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DUBLIN–(BUSINESS WIRE)–The “Mozambique – Telecoms, Mobile and Broadband – Statistics and Analyses” report has been added to’s offering.

The outbreak of the Coronavirus in 2020 is having a significant impact on production and supply chains globally.

During the coming year the telecoms sector to various degrees is likely to experience a downturn in mobile device production, while it may also be difficult for network operators to manage workflows when maintaining and upgrading existing infrastructure. Overall progress towards 5G may be postponed or slowed down in some countries.

On the consumer side, spending on telecoms services and devices is under pressure from the financial effect of large-scale job losses and the consequent restriction on disposable incomes. However, the crucial nature of telecom services, both for general communication as well as a tool for home-working, will offset such pressures.

Although it is challenging to predict and interpret the long-term impacts of the crisis as it develops, these have been acknowledged in the industry forecasts contained in this report.

The report also covers the responses of the telecom operators as well as government agencies and regulators as they react to the crisis to ensure that citizens can continue to make optimum use of telecom services. This can be reflected in subsidy schemes and the promotion of tele-health and tele-education, among other solutions.

Key Developments

  • Regulator starts multi-spectrum auction process, imposes MTR cuts through to 2020;
  • Vodacom Mozambique secures Unified Telecom License, launches LTE services;
  • TdM and mCel begin restructure and merger exercise;
  • TdM contracts Intelsat for satellite broadband and backhaul services;
  • Liquid Sea and Africa-1 submarine cable systems to improve bandwidth;
  • Mozambique joins the Alliance for Affordable Internet, aiming to provide broadband at less than 5% of average monthly income;
  • Includes the regulators market data for 2017, operator data updates to Q3 2018, ITU market data updates, Telecom Maturity Index tables, charts and analyses, assessment of the global impact of COVID-19 on the telecoms sector, recent market developments.

Although delayed by the long civil war which ended in 1992, Mozambique was one of the first countries in the region to embark upon telecom reform. As a result, some sectors have been opened to competition. The mobile segment in particular has shown strong growth since the introduction of competition in 2003 between Vodacom Mozambique and mCel, the incumbent mobile subsidiary of the national telco Telecomunicaes de Moambique (TdM).

Mobile penetration remains far below the average for the region. Given that the country has relatively low fixed-line penetration there is considerable room for further growth in the coming years. This has been stimulated by the launch of commercial services from the third operator Movitel, which is backed by Vietnam’s Viettel.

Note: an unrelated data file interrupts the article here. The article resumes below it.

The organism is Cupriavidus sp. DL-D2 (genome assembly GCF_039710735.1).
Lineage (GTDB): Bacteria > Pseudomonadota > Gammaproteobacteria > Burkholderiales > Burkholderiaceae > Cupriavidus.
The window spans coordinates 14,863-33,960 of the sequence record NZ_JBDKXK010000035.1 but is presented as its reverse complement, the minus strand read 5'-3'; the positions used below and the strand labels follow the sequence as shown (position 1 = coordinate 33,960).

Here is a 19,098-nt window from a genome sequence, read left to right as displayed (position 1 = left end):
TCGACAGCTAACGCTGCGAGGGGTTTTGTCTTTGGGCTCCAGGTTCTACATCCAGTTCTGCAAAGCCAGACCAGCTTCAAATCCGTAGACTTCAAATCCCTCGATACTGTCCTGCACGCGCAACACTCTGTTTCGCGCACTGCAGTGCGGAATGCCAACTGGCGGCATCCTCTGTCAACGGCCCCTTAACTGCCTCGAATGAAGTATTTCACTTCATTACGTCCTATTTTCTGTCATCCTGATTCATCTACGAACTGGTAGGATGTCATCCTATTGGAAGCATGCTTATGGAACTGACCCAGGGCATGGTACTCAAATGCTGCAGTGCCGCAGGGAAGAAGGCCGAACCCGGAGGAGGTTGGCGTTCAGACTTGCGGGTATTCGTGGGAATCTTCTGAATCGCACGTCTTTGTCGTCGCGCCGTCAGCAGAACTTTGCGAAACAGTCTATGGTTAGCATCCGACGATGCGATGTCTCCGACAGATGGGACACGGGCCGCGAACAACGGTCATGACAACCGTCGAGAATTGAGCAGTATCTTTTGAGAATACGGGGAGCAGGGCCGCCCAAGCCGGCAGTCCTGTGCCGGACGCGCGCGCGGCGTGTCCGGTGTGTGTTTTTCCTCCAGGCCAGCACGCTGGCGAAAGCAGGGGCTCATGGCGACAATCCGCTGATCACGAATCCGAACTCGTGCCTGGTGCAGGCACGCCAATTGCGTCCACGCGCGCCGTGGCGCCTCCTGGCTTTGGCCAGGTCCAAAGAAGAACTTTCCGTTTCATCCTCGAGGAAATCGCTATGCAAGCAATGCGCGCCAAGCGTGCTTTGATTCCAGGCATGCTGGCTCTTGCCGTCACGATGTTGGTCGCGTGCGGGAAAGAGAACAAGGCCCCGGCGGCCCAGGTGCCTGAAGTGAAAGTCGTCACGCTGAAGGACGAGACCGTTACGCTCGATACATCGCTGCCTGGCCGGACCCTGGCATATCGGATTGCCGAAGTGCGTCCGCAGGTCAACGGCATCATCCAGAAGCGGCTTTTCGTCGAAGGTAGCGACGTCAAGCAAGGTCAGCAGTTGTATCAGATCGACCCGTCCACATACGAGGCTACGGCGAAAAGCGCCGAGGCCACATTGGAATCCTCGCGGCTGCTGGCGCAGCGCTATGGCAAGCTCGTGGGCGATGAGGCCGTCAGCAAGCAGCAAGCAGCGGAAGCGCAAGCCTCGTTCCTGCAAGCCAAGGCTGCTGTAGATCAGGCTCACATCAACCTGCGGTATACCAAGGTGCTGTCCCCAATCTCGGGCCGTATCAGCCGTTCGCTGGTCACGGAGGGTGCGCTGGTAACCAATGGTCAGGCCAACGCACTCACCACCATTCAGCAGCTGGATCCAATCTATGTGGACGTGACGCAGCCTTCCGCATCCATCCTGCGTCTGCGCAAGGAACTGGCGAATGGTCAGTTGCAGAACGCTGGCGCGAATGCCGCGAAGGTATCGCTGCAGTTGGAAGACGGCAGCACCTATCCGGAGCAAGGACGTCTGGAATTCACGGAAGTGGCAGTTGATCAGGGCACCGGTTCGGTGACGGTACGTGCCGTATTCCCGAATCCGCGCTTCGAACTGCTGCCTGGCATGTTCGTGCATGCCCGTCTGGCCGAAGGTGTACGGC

In recent years the government has drafted legislation aimed at enforcing the registration of SIM cards. At the end of 2016 almost five million unregistered SIM cards were deactivated. Measures aimed at sharing network infrastructure have helped reduce operational and investment costs, and enabled players to provide converged voice, data and TV services over single networks. Vodacom Mozambique was awarded such a licence in mid-2018, and soon afterwards launched the country’s first LTE service.

The poor fixed-line infrastructure has largely held back the market for fixed-line internet services, and as a result mobile internet accounts for most connections. The high cost of international bandwidth had long hampered internet use, though the landing of two international submarine cables (SEACOM and EASSy) has reduced the cost of bandwidth and so led to drastic reductions in broadband retail prices.

There is some cross-platform competition, with DSL, cable broadband, WiMAX, 3G and limited fibre broadband available. Further improvements can be expected from the ongoing rollout of a national fibre backbone networks by TdM and the mobile operators.

Key Topics Covered

1 Key statistics

2 Country overview

3 COVID-19 and its impact on the telecom sector

3.1 Economic considerations and responses

3.2 Mobile devices

3.3 Subscribers

3.4 Infrastructure

4 Telecommunications market

4.1 Market analysis

5 Regional African Market Comparison

5.1 Mobile and mobile broadband

5.2 Fixed and mobile broadband

5.3 TMI vs GDP

6 Regulatory environment

6.1 Telecommunications Law 1992

6.2 Basic Telecommunications Act 2004

6.3 Amended Telecommunications Act 2016

6.4 Regulatory authority

6.5 National Commission on Information

6.6 Telecom sector liberalisation

6.7 Privatisation

6.8 Interconnection

6.9 Universal service

6.10 Spectrum monitoring

7 Fixed network operator TdM

8 Telecommunications infrastructure

8.1 Overview of the national telecom network

8.2 National fibre backbone

8.3 Data centres

8.4 International infrastructure

9 Fixed-line broadband market

9.1 Introduction and statistical overview

9.2 Broadband statistics

9.3 Public internet access locations

9.4 Mozambique Internet Exchange Point (MOZ-IX)

9.5 Fixed-line broadband technologies

10 Digital economy

10.1 E-government

10.2 e-learning

11 Mobile market

11.1 Market analysis

11.2 Mobile statistics

11.3 Mobile broadband

11.4 Forecasts mobile subscribers 2018; 2020; 2022

11.5 Regulatory issues

11.6 Mobile infrastructure

11.7 Major mobile operators

11.8 Mobile content and applications

Companies Mentioned

  • Telecomunicaes De Moambique (TdM)
  • Vodacom Mozambique
  • mCel (TdM)
  • Movitel (Viettel)
  • Teledata (TdM)
  • TV Cabo
  • Intra
  • Tropical Web

For more information about this report visit


Laura Wood, Senior Press Manager

[email protected]

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